Reducing the smoke from outdoor burning has become a high priority in British Columbia in recent years. The Open Burning Smoke Control Regulation has been revised with this specific concern in mind. We ask all residents and visitors to share this concern for the health of all who enjoy the outdoors.
Reducing the smoke you create when burning can be easy if you follow a few simple guidelines.
- Season all wood for a minimum of 4 months.
- Never burn vegetation or wood that is freshly cut or wet.
- Burning grass clippings and leaves is not permitted.
- Consult the Venting Index to find a day where smoke will dissipate into the air. Category 2 and 3 fires are only permitted when the Venting index is Fair or Good.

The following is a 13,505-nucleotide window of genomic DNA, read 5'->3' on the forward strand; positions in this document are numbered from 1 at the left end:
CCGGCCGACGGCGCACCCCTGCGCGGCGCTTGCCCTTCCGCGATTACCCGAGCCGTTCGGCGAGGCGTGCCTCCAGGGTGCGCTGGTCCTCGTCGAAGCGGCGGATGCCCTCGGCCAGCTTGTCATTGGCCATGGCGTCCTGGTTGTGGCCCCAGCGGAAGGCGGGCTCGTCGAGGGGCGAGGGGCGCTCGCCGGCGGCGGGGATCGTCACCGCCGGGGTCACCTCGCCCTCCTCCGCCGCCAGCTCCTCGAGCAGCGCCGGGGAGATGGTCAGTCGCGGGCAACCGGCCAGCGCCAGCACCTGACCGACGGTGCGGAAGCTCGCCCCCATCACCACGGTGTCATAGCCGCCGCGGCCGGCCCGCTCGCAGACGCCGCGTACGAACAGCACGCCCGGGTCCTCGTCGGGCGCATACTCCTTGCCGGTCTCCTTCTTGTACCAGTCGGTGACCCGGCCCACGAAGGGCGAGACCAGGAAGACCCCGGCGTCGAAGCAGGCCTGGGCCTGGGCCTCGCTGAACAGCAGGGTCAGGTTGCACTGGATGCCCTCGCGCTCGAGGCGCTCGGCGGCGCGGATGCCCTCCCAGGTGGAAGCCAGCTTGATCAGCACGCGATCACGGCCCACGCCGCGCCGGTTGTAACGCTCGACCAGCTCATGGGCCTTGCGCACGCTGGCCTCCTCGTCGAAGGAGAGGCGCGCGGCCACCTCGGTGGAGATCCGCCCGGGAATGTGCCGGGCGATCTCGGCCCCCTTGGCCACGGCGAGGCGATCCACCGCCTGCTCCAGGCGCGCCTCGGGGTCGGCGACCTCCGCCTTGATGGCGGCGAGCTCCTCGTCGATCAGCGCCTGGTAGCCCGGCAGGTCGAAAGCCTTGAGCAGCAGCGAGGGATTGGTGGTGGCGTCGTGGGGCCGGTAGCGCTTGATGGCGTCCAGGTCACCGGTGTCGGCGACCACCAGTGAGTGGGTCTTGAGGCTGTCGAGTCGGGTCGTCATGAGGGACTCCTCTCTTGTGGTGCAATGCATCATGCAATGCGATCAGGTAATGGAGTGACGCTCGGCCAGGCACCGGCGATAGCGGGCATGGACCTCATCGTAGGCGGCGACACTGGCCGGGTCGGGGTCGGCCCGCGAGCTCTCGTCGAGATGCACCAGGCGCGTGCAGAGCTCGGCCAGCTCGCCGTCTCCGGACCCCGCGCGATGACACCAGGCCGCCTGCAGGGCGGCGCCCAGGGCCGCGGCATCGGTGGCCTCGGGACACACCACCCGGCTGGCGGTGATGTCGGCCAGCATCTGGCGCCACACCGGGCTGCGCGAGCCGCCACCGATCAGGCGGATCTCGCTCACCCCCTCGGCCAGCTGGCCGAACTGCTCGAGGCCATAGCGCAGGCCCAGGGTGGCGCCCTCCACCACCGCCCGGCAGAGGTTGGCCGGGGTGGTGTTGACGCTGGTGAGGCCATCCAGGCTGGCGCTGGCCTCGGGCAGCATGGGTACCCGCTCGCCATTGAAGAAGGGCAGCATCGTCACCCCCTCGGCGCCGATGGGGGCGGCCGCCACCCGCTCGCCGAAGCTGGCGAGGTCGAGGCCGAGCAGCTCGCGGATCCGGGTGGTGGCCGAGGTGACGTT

- Your goal is to make a hot fire. A hot fire has fewer unburnt particles (smoke)
- If the material is packed to densely or loosely it will burn inefficiently and produce unnecessary smoke. When packed densely, insufficient air for combustion results in smoke. When packed loosely, too much air flow reduces combustion temperatures and increases unburnt particles.
- Burning wet material makes dense smoke that vents poorly because of the high content of moisture in the smoke.
- Burning wet material also results in lower burning temperatures which create more unburnt particles.
- Extinguish your fire with water. Smouldering remains of outdoor fires produce unnecessary smoke.